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A small 2.51lb chuck roast...

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    A small 2.51lb chuck roast...

    Tomorrow I'm smoking three racks of Last Meal Ribs. I bought a 2.5lb chuck roast because I see you all seem to like them.

    What the best rub for a chuck roast?

    #2
    I've used Big Bad Beef Rub and we like it. We have also tried Meathead's Memphis Dust for something not peppery and like it as well, even with the sweetness of it.

    Comment


    • Breadhead
      Breadhead commented
      Editing a comment
      Thanks fuzzydaddy. I have lots of Memphis Dust. I think I'll use that. Will it take about the same time at 225 as my ribs I'm smoking with the chuckie?

    • fuzzydaddy
      fuzzydaddy commented
      Editing a comment
      My chuckies usually run 2 to 3 lb and I smoke until they have good bark, typically 140-150 IT, then wrap or pan (I usually put in a pan covered with foil) until tender. This runs 8 to 9 hours total. If I go less time they will be tough / chewy. We like them very tender. I once tried cooking on the grate the entire time and they were too tough, which is why I went to either wrapping or putting in an aluminum pan.

    • Breadhead
      Breadhead commented
      Editing a comment
      Fuzzy... You get bark and wrap at 140/150. How high do you take them from there? 195/203?

    #3
    I should have said, for chuck roasts, they are dark in color (not exactly bark I guess) - it's late tonight! I usually keep pretty good notes as I'm learning what works for me, and typically it's 3 hours to hit 140/150 IT, then 5-6 hours wrapped or in an aluminum pan until they are very tender. The last 3 or 4 I have used a pan with 2-4 oz of water or beef broth. In the pan I take them to 207 to 209 IT. I check the tenderness at 203 but they are usually not tender (like we prefer them) at 203.

    Comment


    • Breadhead
      Breadhead commented
      Editing a comment
      Thanks fuzzy... That's what I needed. The approximate time and finish temp.

      Do you slice them or pull them?

    #4
    I pull them. Cooking them this way they are so tender that they wouldn't hold together to be able to slice.

    Comment


    • Breadhead
      Breadhead commented
      Editing a comment
      Thanks fuzzydaddy you've been very helpful...

    #5
    Wartface I agree with everything fuzzydaddy said. BBBR is what I used last weekend. I was surprised that I needed to go to 209*F. I used my thermopen to judge toughness and it took that long. I wrapped at the 1st stall. I actually had to finish in the oven to speed it up.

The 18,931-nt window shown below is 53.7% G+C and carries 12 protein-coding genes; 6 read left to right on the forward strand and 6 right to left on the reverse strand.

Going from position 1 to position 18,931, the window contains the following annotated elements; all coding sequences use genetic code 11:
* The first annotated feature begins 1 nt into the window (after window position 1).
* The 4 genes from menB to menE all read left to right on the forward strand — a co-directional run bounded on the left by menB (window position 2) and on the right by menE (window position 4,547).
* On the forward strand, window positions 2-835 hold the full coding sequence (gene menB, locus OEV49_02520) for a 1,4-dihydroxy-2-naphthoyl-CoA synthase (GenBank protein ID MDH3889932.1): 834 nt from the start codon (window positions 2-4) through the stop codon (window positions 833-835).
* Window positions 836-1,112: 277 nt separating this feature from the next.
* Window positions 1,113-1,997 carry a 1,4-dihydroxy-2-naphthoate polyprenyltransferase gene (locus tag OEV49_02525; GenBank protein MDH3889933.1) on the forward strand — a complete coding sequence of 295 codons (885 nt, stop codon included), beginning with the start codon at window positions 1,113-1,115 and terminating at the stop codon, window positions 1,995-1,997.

Good luck!

    Comment


    • richinlbrg
      richinlbrg commented
      Editing a comment
      Slight correction, when I wrapped I did not add any liquid. And that left me with a GREST jus in the foil which I saved.

    • fuzzydaddy
      fuzzydaddy commented
      Editing a comment
      I'll have to try not adding liquid. I started out adding a 2-4 oz liquid based on really nothing :-) Thanks richinlbrg!

    • Breadhead
      Breadhead commented
      Editing a comment
      Wrap... No liquid = great jus! Duly noted. Thx guys.

    #6
    Wartface I gave you an answer over in our other conversation. I do what fuzzydaddy does, except I wait longer to wrap, after it's into the stall a ways, say 170-180. I don't use liquid in the foil, I just wrap like a pork butt and leave it on the grates. Take it higher than a pork butt- 207-209, then hold it at that high temp for about an hour then let it wane (cambro style) for at least an hour. I too prefer a peppery rub like BBBR.

    Comment


    • Breadhead
      Breadhead commented
      Editing a comment
      Huskee... I apologize for getting this going in both places. I thought everyone had gone to bed.

      Prefer BBBR - 207/209. Duly noted.

      Thanks Huskee - you're always so helpful.

    #7
    Wartface take a look at this topic about chuck roasts. Pit Boss does a great tutorial on smoking them.

    Also, Huskee has done a nice job on showing us how to make pulled beef on this topic.

    When I did my first pair of chuckies, (I like to make pulled beef with them), I took them to 203. They were pullable, but it took some work. The next couple that I did, I took to 207-209. Ohmigosh, those things fell apart as I was pulling them! I didn't even need to use the Bear Claws on them. That pulled beef makes the best sammies, spaghetti meat sauce, and chili!

    So for slicing you may want to take them off somewhere between 203 and 206, but for pulling take them to 207-209.

    Just my 2 cents' worth.

    Kathryn

    Comment


    • Huskee
      Huskee commented
      Editing a comment
      Wow you dug up some old goodies there!